Relationship between urinary symptoms reported in a postal questionnaire and urodynamic diagnosis

Authors


Abstract

Aims

To describe the relationship between symptoms reported in a self-completed postal questionnaire and urinary disorders based on urodynamic investigation.

Methods

The study population was selected from women aged 40 years or over living in the community, who responded to a postal questionnaire. Following assessment and appropriate conservative interventions, those with a pre-defined level of severity of symptoms were offered urodynamic investigation. Logistic regression examined the association between urinary symptoms and the urodynamic diagnoses of detrusor overactivity (DO) and urodynamic stress incontinence (USI).

Results

Four hundred eighty-eight women completed urodynamic investigation; 29.1% (142/488) were found to have DO, 33.6% (164/488) USI, 20.7% (101/488) mixed incontinence, and 16.6% (81/488) no urodynamic abnormality. Stress incontinence (SI) and urge incontinence (UI) were included in the risk model for USI. SI reported monthly or more was associated with increased risk of USI, and UI reported weekly or more with decreased risk (sensitivity 76.9%; specificity 56.3%; positive predictive value (PPV) 67.8%). For DO, strong or overwhelming urgency, UI monthly or more, and nocturia once a night or more were all significantly associated with an increased risk while reporting of SUI monthly or more reduced the risk (sensitivity 63.1%; specificity 65.1%; PPV 63.1%).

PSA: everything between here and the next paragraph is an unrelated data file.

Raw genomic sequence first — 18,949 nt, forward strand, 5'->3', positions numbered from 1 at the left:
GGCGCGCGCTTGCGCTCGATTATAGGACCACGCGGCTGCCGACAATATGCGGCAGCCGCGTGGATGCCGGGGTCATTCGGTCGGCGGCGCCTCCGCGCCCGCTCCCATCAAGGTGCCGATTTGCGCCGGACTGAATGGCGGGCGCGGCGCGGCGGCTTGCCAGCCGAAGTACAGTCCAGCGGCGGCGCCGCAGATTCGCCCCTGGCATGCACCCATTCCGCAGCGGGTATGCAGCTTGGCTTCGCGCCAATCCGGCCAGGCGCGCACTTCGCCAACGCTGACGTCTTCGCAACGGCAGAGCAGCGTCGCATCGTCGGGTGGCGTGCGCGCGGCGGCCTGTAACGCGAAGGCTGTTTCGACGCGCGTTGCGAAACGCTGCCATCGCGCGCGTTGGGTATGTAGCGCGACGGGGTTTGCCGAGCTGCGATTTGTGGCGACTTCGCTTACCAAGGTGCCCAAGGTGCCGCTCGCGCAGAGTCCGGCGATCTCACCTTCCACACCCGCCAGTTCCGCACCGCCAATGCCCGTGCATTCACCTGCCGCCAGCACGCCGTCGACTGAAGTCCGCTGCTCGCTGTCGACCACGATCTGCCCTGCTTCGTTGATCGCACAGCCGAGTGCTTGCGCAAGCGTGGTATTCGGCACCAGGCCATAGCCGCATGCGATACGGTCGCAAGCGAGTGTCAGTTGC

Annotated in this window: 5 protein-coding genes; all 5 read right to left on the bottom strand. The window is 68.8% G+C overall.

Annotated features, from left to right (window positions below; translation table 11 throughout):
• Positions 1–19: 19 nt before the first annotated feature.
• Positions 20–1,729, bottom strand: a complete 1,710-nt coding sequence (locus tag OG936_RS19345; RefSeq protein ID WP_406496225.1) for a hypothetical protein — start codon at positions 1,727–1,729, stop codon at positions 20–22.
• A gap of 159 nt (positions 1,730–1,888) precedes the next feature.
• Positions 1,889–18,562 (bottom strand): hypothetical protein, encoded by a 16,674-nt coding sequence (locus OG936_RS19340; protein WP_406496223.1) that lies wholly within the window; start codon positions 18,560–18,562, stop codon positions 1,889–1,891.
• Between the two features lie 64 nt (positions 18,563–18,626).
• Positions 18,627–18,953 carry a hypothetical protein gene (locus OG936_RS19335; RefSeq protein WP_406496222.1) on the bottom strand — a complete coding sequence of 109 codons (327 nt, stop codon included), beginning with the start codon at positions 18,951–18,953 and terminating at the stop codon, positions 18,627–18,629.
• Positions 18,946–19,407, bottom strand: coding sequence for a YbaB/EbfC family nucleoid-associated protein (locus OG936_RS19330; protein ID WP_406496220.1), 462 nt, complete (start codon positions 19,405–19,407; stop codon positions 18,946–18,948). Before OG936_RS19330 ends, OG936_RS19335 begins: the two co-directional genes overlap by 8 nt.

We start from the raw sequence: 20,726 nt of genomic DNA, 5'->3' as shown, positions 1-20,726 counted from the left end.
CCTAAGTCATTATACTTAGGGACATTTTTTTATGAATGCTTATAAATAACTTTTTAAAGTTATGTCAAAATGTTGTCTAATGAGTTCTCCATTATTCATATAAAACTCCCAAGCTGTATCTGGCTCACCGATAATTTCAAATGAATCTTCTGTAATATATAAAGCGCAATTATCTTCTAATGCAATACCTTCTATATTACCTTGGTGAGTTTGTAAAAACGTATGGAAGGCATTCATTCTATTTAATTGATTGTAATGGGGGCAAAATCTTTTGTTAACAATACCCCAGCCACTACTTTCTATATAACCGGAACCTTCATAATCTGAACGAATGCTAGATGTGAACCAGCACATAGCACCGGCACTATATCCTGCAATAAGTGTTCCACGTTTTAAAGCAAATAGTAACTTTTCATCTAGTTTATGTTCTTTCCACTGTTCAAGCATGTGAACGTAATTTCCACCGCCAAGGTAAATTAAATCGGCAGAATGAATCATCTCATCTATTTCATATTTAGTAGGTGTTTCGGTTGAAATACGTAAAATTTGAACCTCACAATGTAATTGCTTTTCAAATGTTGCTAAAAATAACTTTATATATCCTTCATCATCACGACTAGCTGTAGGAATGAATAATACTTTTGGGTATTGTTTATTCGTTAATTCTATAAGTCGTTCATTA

Conclusions

Urinary symptoms reported in a postal questionnaire are able to predict urodynamic diagnoses with moderate accuracy. These models may be useful tools with which to categorize urinary disorders for epidemiological study and, with further development, allocate first line treatment. © 2004 Wiley-Liss, Inc.

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